First thing we did — anticipating the electrification process risked substantially ramping up our monthly electric bills — we contracted with a local solar company, Solar Connect, and installed a bank of 14 panels on our garage roof in the summer of 2019. Solar panels aren’t cheap, but the cost is coming down, and ours will pay for themselves in lower monthly electricity bills at least three times over the course of their working lives. BC Hydro offers a simple net metering program, whereby any electricity we produce in excess of our monthly needs is credited to our BC Hydro account. In the peak of summer, we are producing more electricity than we consume and accumulating a modest credit, which we drawdown in the winter.
Given that British Columbia’s electricity system is hydro-based, the solar panels don’t directly lower GHGs in our province (in provinces still using coal and/or gas generated electricity, the solar panels would indeed help to lower GHGs). However, in addition to keeping our monthly electric bill in check, the solar panels mean we are providing a public benefit; even after fuel-swapping our home, we have not significantly increased our draw on the BC Hydro system. Were many homes and buildings to do this, it would save the public utility from needing to undertake huge new investments in new electricity production capacity. That said, this step was not necessary to get the gas out of our homes, so consider it an extra.
Second, we took out the gas stove and replaced it with a new induction electric stove. I know there are many of you who swear by the joys of cooking with gas. To which I say — you should try induction electric. As many chefs will tell you, they’re fabulous! Induction stoves are nothing like the old coil electrics. Like gas, they instantly provide heat, and at just the desired level. And they are safer than old electric or gas stoves because induction operates by magnetic connection between the stove surface and the bottom of a pot or frying pan. Once a pot is removed, it instantly cools, dramatically lowering risks of fire or injury. And no more breathing gas fumes.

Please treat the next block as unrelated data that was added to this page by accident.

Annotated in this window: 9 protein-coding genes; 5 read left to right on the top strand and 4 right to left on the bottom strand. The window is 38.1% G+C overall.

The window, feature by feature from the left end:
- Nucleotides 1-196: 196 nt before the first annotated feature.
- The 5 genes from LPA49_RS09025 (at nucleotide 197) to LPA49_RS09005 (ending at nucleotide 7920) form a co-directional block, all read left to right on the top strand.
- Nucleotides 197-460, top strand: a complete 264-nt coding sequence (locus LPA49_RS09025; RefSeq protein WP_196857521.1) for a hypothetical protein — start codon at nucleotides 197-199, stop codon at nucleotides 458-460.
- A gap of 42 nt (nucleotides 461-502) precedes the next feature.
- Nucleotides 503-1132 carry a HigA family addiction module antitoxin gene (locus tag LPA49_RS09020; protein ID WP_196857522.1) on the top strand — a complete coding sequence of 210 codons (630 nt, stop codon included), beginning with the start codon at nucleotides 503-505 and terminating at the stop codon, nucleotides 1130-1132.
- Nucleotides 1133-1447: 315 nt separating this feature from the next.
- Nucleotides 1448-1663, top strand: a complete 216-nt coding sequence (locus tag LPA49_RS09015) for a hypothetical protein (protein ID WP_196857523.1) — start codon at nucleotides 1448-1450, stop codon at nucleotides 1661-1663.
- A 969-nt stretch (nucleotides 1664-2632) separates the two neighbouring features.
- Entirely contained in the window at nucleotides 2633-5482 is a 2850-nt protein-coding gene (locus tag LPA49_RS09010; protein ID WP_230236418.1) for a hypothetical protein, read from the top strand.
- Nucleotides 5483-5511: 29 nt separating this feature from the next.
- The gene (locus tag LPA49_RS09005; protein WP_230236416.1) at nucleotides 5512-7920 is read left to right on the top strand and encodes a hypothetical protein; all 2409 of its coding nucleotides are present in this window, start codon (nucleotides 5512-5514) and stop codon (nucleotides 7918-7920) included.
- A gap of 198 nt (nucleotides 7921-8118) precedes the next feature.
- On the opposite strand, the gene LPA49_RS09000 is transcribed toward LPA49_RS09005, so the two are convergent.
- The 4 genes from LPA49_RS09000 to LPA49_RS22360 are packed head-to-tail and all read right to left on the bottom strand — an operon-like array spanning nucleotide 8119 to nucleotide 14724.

Next, in May 2020, the heat pump system was installed by local contractor Ashton Plumbing and Heating, a process that took only a couple of days. The inside gas lines were sealed shut. Our gas boiler and accompanying hot water tank were removed, replaced by a Mitsubishi 4-zone heat pump system (with one wall-mounted unit downstairs and one in each of three bedrooms upstairs.) The external unit is very quiet, and four pipes carry the hot or cold air from that main unit to the wall-mounted units indoors. (The pipes are very discrete, running along one back external wall and then through the attic to reach the two farthest units.)
At the same time, we installed a conventional electric hot water heater (there are also heat pump options for hot water, but we don’t go that route).
The final reno: we ripped out the gas fireplace and replaced it with some beautiful built-in bookshelves that we like much better.
With all that done, the last — and deeply satisfying — act: we shut off the gas line to our home and cancelled our FortisBC account.
The costs and benefits
So, what did it all cost? Here’s the breakdown of the elements needed to get the gas out of our home: